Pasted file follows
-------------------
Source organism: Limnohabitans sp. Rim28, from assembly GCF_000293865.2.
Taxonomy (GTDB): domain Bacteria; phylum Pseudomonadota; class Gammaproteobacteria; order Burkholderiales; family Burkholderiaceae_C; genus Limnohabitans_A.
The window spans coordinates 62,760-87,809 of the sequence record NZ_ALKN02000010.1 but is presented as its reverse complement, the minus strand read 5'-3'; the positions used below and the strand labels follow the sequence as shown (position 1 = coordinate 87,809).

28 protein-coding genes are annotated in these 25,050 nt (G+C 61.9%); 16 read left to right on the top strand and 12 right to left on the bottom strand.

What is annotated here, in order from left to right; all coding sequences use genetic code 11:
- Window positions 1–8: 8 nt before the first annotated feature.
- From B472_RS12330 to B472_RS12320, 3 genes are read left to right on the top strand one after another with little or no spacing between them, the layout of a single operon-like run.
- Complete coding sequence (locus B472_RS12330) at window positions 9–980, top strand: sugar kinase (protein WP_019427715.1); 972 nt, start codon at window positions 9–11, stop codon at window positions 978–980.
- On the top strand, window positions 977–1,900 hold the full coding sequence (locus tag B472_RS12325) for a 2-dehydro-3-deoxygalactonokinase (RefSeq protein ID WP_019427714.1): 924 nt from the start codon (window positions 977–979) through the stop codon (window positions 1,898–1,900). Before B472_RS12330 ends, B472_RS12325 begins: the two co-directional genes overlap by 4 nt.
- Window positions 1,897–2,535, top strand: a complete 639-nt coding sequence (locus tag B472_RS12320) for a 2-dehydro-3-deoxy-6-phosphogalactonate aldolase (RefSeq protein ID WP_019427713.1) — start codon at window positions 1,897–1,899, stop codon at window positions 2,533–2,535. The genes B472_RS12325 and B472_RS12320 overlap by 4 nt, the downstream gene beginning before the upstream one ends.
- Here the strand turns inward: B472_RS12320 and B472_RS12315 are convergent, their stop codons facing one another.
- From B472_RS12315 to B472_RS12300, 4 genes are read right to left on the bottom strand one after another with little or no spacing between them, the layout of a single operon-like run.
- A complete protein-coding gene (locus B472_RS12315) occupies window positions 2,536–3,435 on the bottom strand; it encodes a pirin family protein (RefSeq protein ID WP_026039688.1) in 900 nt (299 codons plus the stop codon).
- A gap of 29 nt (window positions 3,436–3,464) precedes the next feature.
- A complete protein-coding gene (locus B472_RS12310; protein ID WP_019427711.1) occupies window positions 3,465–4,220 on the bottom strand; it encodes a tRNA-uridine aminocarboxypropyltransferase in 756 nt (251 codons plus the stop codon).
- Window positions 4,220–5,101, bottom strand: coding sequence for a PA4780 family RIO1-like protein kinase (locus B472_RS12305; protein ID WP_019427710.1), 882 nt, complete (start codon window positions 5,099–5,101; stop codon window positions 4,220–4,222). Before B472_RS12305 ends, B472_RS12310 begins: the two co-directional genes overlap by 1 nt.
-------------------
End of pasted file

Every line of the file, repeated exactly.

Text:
Source organism: Limnohabitans sp. Rim28, from assembly GCF_000293865.2.
Taxonomy (GTDB): domain Bacteria; phylum Pseudomonadota; class Gammaproteobacteria; order Burkholderiales; family Burkholderiaceae_C; genus Limnohabitans_A.
The window spans coordinates 62,760-87,809 of the sequence record NZ_ALKN02000010.1 but is presented as its reverse complement, the minus strand read 5'-3'; the positions used below and the strand labels follow the sequence as shown (position 1 = coordinate 87,809).

28 protein-coding genes are annotated in these 25,050 nt (G+C 61.9%); 16 read left to right on the top strand and 12 right to left on the bottom strand.

What is annotated here, in order from left to right; all coding sequences use genetic code 11:
- Window positions 1–8: 8 nt before the first annotated feature.
- From B472_RS12330 to B472_RS12320, 3 genes are read left to right on the top strand one after another with little or no spacing between them, the layout of a single operon-like run.
- Complete coding sequence (locus B472_RS12330) at window positions 9–980, top strand: sugar kinase (protein WP_019427715.1); 972 nt, start codon at window positions 9–11, stop codon at window positions 978–980.
- On the top strand, window positions 977–1,900 hold the full coding sequence (locus tag B472_RS12325) for a 2-dehydro-3-deoxygalactonokinase (RefSeq protein ID WP_019427714.1): 924 nt from the start codon (window positions 977–979) through the stop codon (window positions 1,898–1,900). Before B472_RS12330 ends, B472_RS12325 begins: the two co-directional genes overlap by 4 nt.
- Window positions 1,897–2,535, top strand: a complete 639-nt coding sequence (locus tag B472_RS12320) for a 2-dehydro-3-deoxy-6-phosphogalactonate aldolase (RefSeq protein ID WP_019427713.1) — start codon at window positions 1,897–1,899, stop codon at window positions 2,533–2,535. The genes B472_RS12325 and B472_RS12320 overlap by 4 nt, the downstream gene beginning before the upstream one ends.
- Here the strand turns inward: B472_RS12320 and B472_RS12315 are convergent, their stop codons facing one another.
- From B472_RS12315 to B472_RS12300, 4 genes are read right to left on the bottom strand one after another with little or no spacing between them, the layout of a single operon-like run.
- A complete protein-coding gene (locus B472_RS12315) occupies window positions 2,536–3,435 on the bottom strand; it encodes a pirin family protein (RefSeq protein ID WP_026039688.1) in 900 nt (299 codons plus the stop codon).
- A gap of 29 nt (window positions 3,436–3,464) precedes the next feature.
- A complete protein-coding gene (locus B472_RS12310; protein ID WP_019427711.1) occupies window positions 3,465–4,220 on the bottom strand; it encodes a tRNA-uridine aminocarboxypropyltransferase in 756 nt (251 codons plus the stop codon).
- Window positions 4,220–5,101, bottom strand: coding sequence for a PA4780 family RIO1-like protein kinase (locus B472_RS12305; protein ID WP_019427710.1), 882 nt, complete (start codon window positions 5,099–5,101; stop codon window positions 4,220–4,222). Before B472_RS12305 ends, B472_RS12310 begins: the two co-directional genes overlap by 1 nt.